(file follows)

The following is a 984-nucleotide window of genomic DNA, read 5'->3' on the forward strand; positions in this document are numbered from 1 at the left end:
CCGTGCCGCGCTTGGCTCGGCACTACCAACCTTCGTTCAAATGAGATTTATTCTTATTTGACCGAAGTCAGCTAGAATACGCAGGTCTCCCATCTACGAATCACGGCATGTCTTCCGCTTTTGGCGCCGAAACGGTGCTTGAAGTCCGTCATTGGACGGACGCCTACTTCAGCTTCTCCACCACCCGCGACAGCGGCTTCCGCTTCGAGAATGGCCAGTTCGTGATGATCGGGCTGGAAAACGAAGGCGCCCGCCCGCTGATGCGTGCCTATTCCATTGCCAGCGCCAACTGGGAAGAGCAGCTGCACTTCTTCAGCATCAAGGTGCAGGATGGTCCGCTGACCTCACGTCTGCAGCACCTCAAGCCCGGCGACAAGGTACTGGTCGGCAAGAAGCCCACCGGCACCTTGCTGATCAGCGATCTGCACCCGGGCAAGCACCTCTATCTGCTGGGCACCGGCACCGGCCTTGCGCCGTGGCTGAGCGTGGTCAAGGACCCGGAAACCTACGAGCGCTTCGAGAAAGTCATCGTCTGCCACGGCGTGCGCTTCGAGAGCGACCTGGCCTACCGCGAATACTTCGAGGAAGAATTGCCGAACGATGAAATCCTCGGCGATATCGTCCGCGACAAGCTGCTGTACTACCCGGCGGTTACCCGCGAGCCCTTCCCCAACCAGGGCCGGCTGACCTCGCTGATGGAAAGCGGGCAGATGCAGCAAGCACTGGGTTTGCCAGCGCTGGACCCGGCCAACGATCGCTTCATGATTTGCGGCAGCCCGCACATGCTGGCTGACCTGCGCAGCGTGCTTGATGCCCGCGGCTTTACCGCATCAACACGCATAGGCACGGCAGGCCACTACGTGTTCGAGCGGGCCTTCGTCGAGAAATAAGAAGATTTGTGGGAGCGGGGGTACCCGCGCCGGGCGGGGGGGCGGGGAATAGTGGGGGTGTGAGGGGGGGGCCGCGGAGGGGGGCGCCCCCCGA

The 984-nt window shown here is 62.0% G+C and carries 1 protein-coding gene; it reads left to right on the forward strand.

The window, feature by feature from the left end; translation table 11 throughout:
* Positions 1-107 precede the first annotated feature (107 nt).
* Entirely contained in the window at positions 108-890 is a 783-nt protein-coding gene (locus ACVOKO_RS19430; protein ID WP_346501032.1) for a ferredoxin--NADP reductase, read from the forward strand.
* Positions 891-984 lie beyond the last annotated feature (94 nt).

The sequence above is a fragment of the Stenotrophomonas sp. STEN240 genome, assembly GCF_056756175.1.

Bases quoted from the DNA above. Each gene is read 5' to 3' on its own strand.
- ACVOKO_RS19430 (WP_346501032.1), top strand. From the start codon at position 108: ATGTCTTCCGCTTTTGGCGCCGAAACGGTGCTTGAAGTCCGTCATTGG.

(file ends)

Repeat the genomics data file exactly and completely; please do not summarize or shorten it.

The following is a 984-nucleotide window of genomic DNA, read 5'->3' on the forward strand; positions in this document are numbered from 1 at the left end:
CCGTGCCGCGCTTGGCTCGGCACTACCAACCTTCGTTCAAATGAGATTTATTCTTATTTGACCGAAGTCAGCTAGAATACGCAGGTCTCCCATCTACGAATCACGGCATGTCTTCCGCTTTTGGCGCCGAAACGGTGCTTGAAGTCCGTCATTGGACGGACGCCTACTTCAGCTTCTCCACCACCCGCGACAGCGGCTTCCGCTTCGAGAATGGCCAGTTCGTGATGATCGGGCTGGAAAACGAAGGCGCCCGCCCGCTGATGCGTGCCTATTCCATTGCCAGCGCCAACTGGGAAGAGCAGCTGCACTTCTTCAGCATCAAGGTGCAGGATGGTCCGCTGACCTCACGTCTGCAGCACCTCAAGCCCGGCGACAAGGTACTGGTCGGCAAGAAGCCCACCGGCACCTTGCTGATCAGCGATCTGCACCCGGGCAAGCACCTCTATCTGCTGGGCACCGGCACCGGCCTTGCGCCGTGGCTGAGCGTGGTCAAGGACCCGGAAACCTACGAGCGCTTCGAGAAAGTCATCGTCTGCCACGGCGTGCGCTTCGAGAGCGACCTGGCCTACCGCGAATACTTCGAGGAAGAATTGCCGAACGATGAAATCCTCGGCGATATCGTCCGCGACAAGCTGCTGTACTACCCGGCGGTTACCCGCGAGCCCTTCCCCAACCAGGGCCGGCTGACCTCGCTGATGGAAAGCGGGCAGATGCAGCAAGCACTGGGTTTGCCAGCGCTGGACCCGGCCAACGATCGCTTCATGATTTGCGGCAGCCCGCACATGCTGGCTGACCTGCGCAGCGTGCTTGATGCCCGCGGCTTTACCGCATCAACACGCATAGGCACGGCAGGCCACTACGTGTTCGAGCGGGCCTTCGTCGAGAAATAAGAAGATTTGTGGGAGCGGGGGTACCCGCGCCGGGCGGGGGGGCGGGGAATAGTGGGGGTGTGAGGGGGGGGCCGCGGAGGGGGGCGCCCCCCGA

The 984-nt window shown here is 62.0% G+C and carries 1 protein-coding gene; it reads left to right on the forward strand.

The window, feature by feature from the left end; translation table 11 throughout:
* Positions 1-107 precede the first annotated feature (107 nt).
* Entirely contained in the window at positions 108-890 is a 783-nt protein-coding gene (locus ACVOKO_RS19430; protein ID WP_346501032.1) for a ferredoxin--NADP reductase, read from the forward strand.
* Positions 891-984 lie beyond the last annotated feature (94 nt).

The sequence above is a fragment of the Stenotrophomonas sp. STEN240 genome, assembly GCF_056756175.1.

Bases quoted from the DNA above. Each gene is read 5' to 3' on its own strand.
- ACVOKO_RS19430 (WP_346501032.1), top strand. From the start codon at position 108: ATGTCTTCCGCTTTTGGCGCCGAAACGGTGCTTGAAGTCCGTCATTGG.